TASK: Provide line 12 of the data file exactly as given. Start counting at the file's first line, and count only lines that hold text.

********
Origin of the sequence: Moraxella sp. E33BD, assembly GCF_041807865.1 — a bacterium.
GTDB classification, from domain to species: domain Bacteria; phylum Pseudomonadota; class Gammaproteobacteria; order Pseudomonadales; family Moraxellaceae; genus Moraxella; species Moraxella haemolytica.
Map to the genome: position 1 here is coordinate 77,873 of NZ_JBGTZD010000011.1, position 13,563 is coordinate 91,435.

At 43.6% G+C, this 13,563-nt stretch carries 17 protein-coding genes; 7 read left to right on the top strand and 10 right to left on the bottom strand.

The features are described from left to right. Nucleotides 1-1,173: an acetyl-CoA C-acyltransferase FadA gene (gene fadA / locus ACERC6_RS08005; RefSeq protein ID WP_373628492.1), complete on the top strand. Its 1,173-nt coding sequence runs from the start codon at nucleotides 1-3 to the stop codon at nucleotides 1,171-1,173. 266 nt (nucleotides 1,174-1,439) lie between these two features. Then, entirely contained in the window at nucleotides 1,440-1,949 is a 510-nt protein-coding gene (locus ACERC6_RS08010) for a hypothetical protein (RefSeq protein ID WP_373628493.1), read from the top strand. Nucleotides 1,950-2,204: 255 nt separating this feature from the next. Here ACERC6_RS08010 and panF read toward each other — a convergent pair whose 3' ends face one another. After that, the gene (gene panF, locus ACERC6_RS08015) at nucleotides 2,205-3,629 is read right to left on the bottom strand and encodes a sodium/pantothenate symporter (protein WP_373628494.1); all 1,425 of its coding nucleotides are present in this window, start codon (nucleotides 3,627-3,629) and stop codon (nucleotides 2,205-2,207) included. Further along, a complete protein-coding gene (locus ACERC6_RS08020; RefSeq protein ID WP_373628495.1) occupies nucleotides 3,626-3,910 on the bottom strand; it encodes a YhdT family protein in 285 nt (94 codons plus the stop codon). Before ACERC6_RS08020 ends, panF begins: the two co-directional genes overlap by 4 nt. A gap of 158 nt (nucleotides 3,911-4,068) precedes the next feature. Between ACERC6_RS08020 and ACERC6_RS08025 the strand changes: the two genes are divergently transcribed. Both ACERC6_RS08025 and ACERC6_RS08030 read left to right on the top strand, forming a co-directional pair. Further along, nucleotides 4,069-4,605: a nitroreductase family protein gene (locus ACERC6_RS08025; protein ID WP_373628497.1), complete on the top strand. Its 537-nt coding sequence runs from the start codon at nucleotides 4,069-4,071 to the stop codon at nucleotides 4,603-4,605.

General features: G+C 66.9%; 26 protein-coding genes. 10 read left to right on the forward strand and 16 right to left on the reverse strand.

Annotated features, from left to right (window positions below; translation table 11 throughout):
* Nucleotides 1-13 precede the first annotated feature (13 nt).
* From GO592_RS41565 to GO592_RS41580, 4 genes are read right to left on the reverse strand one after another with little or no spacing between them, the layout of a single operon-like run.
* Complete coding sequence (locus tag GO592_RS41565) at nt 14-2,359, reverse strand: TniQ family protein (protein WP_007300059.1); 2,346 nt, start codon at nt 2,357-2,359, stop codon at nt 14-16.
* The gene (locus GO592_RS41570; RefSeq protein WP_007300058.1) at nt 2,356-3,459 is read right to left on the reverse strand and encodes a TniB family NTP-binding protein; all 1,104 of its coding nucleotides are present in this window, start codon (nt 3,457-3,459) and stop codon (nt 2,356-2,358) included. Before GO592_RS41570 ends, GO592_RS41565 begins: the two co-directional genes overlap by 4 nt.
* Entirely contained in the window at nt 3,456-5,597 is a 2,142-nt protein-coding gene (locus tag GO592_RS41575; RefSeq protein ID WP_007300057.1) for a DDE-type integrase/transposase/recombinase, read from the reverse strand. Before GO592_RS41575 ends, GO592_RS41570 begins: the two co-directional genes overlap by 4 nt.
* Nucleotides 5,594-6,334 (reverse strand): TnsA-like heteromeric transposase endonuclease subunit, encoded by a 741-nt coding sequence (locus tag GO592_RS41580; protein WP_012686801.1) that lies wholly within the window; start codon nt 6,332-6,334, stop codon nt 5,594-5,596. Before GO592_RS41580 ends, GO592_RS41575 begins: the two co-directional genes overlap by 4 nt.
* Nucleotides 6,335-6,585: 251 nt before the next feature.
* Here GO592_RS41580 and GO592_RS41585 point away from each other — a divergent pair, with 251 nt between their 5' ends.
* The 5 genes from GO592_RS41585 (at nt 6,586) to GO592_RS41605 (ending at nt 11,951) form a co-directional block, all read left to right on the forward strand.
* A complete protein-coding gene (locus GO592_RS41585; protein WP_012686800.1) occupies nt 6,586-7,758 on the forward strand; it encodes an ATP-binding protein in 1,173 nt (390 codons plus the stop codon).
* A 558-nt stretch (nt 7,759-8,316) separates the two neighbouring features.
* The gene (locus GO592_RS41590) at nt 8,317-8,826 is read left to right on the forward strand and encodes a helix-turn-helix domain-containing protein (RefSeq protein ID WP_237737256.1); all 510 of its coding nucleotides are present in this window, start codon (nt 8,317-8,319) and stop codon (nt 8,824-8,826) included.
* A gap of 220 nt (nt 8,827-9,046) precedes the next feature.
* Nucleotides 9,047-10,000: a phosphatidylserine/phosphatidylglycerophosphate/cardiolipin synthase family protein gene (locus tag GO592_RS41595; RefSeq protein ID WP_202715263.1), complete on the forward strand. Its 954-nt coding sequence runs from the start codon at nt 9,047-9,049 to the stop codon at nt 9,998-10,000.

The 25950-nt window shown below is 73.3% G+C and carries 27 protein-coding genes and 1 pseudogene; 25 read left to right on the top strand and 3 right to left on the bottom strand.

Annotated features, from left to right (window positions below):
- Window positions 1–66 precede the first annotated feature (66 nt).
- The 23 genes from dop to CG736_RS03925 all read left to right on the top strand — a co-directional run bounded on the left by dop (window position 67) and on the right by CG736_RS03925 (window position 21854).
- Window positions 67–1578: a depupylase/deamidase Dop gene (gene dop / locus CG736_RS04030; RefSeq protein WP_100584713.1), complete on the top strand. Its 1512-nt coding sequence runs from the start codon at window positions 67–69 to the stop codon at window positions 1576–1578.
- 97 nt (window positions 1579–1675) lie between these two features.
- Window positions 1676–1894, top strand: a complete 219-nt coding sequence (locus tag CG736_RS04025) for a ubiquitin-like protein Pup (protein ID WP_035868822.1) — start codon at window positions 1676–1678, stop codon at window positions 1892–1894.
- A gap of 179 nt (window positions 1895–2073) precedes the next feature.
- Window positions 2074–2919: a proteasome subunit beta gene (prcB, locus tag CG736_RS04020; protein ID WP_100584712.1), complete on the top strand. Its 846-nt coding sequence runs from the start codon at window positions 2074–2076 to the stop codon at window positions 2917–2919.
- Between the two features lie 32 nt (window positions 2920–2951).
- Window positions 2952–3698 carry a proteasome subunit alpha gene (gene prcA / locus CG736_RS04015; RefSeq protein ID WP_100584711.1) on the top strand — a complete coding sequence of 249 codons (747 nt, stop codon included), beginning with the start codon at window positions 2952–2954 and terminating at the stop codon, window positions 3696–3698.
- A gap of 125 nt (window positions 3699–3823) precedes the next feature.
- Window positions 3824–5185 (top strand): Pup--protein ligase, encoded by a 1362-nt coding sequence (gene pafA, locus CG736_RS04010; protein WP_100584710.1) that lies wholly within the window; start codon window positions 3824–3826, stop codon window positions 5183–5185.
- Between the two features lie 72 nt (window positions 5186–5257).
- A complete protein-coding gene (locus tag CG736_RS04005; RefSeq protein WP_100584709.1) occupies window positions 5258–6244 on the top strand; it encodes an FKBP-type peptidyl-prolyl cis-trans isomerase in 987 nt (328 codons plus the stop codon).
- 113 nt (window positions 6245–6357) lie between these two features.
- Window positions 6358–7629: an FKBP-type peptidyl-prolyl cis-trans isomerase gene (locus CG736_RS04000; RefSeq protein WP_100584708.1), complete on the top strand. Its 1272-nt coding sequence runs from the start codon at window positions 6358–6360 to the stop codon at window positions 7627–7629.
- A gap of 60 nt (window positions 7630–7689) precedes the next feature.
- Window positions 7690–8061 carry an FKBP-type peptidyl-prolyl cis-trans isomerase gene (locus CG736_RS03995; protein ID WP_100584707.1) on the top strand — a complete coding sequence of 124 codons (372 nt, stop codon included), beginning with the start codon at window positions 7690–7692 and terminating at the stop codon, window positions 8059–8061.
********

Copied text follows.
* Entirely contained in the window at nt 3,456-5,597 is a 2,142-nt protein-coding gene (locus tag GO592_RS41575; RefSeq protein ID WP_007300057.1) for a DDE-type integrase/transposase/recombinase, read from the reverse strand. Before GO592_RS41575 ends, GO592_RS41570 begins: the two co-directional genes overlap by 4 nt.